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Yugoslav Women "Sold Like Sacks Of Potatoes"

by Vesna Peric Zimonjic

Human Trafficking a $7 Billion Global Business
(IPS) BELGRADE -- After the wars that tore the former Yugoslav federation apart in the nineties, the area has become notorious now for trafficking of women who end up as sex slaves.

An estimated 700,000 women illegally pass through European borders every year, EU (European Union) security chief Javier Solana said at a recent conference on organized crime in southeast Europe.

More than 200,000 of these women cross the borders around Croatia, Bosnia-Herzegovina, the Federal Republic of Yugoslavia, Kosovo, Macedonia and Albania, he said.

"The area has become the biggest crossroads for trafficking of young women, attracted by false promises of well paid jobs in the West," says Mara Radovanovic, head of Lara, an NGO (non-governmental organization) in the Bosnian town Bijeljina.

"They end up as prostitutes and sex slaves, sold like sacks of potatoes," she says. "The prices range from $500 to $1,500, and some are sold by their 'bosses' several times."

Reports by the EU, Human Rights Watch (HRW), the International Organization for Migration (IOM) and local NGOs say sex victims of sex trafficking are brought mostly from Romania, Moldova, Ukraine and Russia. After being exploited in the Balkans, they end up as sex slaves in EU countries.

"Human trafficking is the fastest growing transnational criminal activity," according to a UN report. "It is also the biggest violation of human rights in the world."

Ljiljana Raicevic who heads a 'Safe House for Women' told IPS that trafficking of women cannot happen "without the knowledge and tacit approval of top police and justice officials."

Raicevic came into the spotlight earlier this month after an account by a woman in her shelter led to the arrest of the Montenegrin deputy public prosecutor. The official from Montenegro, sister federation to Serbia within Yugoslavia, was arrested for involvement in trafficking of women.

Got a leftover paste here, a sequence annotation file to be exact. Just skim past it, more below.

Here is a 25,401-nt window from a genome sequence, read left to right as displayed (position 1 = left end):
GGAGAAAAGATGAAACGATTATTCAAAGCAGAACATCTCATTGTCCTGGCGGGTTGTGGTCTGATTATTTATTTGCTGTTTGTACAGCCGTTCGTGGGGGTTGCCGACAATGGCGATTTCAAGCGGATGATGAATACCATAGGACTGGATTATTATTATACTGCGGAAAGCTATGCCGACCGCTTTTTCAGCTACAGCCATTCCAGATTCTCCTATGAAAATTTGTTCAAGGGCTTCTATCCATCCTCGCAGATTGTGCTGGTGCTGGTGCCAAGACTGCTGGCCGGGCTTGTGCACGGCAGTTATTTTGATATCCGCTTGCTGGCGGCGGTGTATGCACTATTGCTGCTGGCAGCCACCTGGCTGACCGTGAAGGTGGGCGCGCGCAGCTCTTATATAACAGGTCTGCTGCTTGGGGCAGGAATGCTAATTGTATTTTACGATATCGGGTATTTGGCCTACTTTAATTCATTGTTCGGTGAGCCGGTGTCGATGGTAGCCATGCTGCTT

Many women sold all over the Balkans end up in bars and nightclubs. A report from HRW in November said that 227 nightclubs had been opened in Bosnia since 1995, when the Dayton accords brought peace -- and international forces -- to the republic. Bosnia, with a population of 3.5 million, became home to more than 50,000 international peacekeeping troops and dozens of international aid organizations.

HRW says most of about 2,000 women who began work in these new bars were forced into prostitution. Their ages vary between 17 and 33, but there were also several girls as young as 13. In a crackdown on such exploitation, 124 bars and clubs were closed in July last year.

The situation in the UN-administered province of Kosovo, home to 35,000 international peacekeepers since 1999 is similar. The latest IOM report says more than 600 women working as prostitutes have been sent back to their home countries since 1999.

More than half of them are believed to have been victims of human trafficking. They worked in some of 266 night clubs that came up in the tiny province of 1.8 million people. The report says 59 per cent were aged between 18 and 24, while 13 per cent were aged between 14 and 17.

The IOM report says there are an average of nine brothels in each of 30 municipalities of Kosovo. The little town Urosevac has 74. Urosevac hosts Bondstill, the biggest U.S. military base in the Balkans.

The IOM report says an operator with 10 women in a brothel is able to earn more than $100,000 a month. "The main problem in the whole area is that there are no laws dealing with human trafficking," says Jelena Djordjevic from the NGO 'Astra'.

The laws in the region cover only illegal deprivation of liberty of one person by another. The crime is punishable with up to three years in prison, but local judges usually give light sentences.

"Yugoslavia has signed an agreement with the EU-sponsored Stability Pact for South-Eastern Europe in order to fight organized crime in this area," assistant federal Interior Minister Brankica Grupkovic told journalists in Belgrade.

"Besides increased cooperation of police in prevention of human trafficking in the area, we will be obliged to introduce modern laws that provide up to eight years imprisonment for human trafficking," she said. "Maybe this could be a good start that would lead to the solution to the problem."

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Albion Monitor March 5, 2003 (

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